Annual Rakhi Project
6 July 2012
The thin, purple braided bracelet little Ishraj Rasode tied around the wrist of older brother Kyle holds heavy significance. At the launch of the second annual Rakhi project at Surrey City Hall July 6, attended by staff of U.S. Consulate General Vancouver, Ishraj was illustrating the tradition of Rakhi, sisters tying a around their brothers’ wrists the bracelet which symbolizes love and respect.
As explained on the City of Surrey’s website, “Rakhi is a traditional Indian ceremony honoring the relationship between brothers and sisters…. The Rakhi Project blends this traditional event with the issue of domestic abuse.”
“We’re making sure that we’re doing everything we can in the City of Surrey to raise awareness around domestic violence and ensure that it does not happen again,” said Mayor Diane Watts.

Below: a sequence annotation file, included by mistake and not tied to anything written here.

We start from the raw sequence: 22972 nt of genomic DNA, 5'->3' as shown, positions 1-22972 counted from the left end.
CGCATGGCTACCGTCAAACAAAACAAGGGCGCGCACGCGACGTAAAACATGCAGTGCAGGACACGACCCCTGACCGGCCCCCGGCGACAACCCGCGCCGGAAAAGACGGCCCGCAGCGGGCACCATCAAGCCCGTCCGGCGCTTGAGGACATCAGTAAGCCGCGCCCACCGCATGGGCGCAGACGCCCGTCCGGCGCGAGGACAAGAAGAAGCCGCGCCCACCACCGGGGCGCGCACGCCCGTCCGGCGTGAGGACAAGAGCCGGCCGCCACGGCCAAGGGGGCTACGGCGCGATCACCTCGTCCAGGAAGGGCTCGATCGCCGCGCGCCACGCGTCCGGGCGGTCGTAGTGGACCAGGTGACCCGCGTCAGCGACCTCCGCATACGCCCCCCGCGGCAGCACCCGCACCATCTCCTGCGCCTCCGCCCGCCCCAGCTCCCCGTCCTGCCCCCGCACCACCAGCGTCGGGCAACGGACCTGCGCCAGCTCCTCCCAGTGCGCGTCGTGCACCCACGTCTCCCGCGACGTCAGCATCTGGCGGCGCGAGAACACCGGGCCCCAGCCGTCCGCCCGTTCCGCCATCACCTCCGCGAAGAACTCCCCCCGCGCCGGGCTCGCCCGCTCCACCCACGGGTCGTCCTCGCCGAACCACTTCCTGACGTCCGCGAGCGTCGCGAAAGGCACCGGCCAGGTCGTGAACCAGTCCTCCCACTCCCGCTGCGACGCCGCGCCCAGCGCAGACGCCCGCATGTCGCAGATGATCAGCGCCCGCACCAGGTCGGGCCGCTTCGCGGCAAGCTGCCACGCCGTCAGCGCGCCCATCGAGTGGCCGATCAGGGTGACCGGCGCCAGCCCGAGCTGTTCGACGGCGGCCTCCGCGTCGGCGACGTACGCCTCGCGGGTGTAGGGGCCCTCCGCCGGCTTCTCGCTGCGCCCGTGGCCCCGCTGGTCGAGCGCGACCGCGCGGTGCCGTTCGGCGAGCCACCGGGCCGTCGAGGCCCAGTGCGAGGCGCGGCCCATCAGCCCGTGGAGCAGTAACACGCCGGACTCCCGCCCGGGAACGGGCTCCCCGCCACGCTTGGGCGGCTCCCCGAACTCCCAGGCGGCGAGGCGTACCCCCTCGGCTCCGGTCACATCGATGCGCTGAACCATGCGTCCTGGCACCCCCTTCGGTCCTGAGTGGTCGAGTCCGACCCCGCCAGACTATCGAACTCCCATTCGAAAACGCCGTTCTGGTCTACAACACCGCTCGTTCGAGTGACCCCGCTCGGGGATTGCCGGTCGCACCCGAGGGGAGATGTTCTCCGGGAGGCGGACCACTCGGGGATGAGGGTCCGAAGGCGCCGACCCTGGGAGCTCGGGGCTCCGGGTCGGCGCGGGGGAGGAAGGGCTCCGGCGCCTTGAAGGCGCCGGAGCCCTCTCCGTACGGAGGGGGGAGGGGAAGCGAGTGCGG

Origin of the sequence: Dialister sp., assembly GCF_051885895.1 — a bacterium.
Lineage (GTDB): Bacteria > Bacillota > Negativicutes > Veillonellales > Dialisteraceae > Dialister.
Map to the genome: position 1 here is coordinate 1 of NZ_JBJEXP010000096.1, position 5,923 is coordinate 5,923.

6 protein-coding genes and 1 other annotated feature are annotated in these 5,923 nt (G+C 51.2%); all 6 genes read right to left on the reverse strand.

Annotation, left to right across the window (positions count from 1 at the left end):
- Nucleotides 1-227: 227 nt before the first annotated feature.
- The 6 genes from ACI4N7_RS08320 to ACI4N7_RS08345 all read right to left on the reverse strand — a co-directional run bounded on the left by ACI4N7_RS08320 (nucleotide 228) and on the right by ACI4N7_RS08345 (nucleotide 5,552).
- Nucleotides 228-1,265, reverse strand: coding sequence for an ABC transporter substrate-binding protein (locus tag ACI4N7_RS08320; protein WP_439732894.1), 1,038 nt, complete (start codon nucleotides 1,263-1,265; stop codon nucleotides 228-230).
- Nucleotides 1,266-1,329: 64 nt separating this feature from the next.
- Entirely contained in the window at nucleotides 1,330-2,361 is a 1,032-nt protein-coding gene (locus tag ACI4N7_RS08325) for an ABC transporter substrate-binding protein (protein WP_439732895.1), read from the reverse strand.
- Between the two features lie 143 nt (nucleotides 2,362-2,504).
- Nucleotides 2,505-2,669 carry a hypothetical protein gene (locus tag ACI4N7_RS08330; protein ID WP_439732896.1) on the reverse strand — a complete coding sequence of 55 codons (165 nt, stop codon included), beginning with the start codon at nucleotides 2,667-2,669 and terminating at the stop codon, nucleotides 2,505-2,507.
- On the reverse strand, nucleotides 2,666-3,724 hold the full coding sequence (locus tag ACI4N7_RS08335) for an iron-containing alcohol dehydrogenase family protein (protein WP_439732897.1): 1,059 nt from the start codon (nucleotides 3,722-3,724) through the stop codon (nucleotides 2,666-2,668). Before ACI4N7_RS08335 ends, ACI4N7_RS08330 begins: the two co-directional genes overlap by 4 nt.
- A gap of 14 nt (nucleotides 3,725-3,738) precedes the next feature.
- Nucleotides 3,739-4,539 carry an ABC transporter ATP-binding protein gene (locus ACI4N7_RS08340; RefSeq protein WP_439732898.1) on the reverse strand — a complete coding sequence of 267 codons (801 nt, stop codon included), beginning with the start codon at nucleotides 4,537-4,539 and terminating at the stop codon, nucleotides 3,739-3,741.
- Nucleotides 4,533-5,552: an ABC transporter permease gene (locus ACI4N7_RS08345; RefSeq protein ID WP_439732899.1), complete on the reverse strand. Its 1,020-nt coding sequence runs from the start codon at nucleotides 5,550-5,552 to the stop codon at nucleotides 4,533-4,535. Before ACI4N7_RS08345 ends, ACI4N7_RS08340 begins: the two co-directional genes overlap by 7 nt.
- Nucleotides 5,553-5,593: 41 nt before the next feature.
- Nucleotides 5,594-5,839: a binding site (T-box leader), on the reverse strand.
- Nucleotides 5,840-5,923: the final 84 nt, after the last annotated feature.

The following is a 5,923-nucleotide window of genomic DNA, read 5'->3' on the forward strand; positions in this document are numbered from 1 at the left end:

“Around the area of domestic abuse, we looked at people who were entrusted to love and care for people in their homes,” said Councillor Barinder Rasode, chair of the community safety committee. “The fundamental premise is that you should feel safe in your home environment – and the fact that we still lose 500 lives a year to domestic violence in Canada is quite tragic.
“We hope the Rakhi Project will get people talking openly about the issue of domestic violence and help break the cycle of abuse for women and their children, who often witness the violent behavior,” she said.
U.S. Secretary of State Hillary Clinton is an outspoken advocate of ending abuse against women. “Let us work together, in partnership, to make all forms of violence a thing of the past,” she said at last year’s 100th anniversary of International Women’s Day.
When U.S. Consulate General Vancouver hosted a videoconference last year with Judge Judy Harris Kluger who explained how domestic violence courts in New York were established and how they are operated, the broadcast was extended to a satellite location at Surrey City Hall to make it convenient for people in and around Surrey to attend.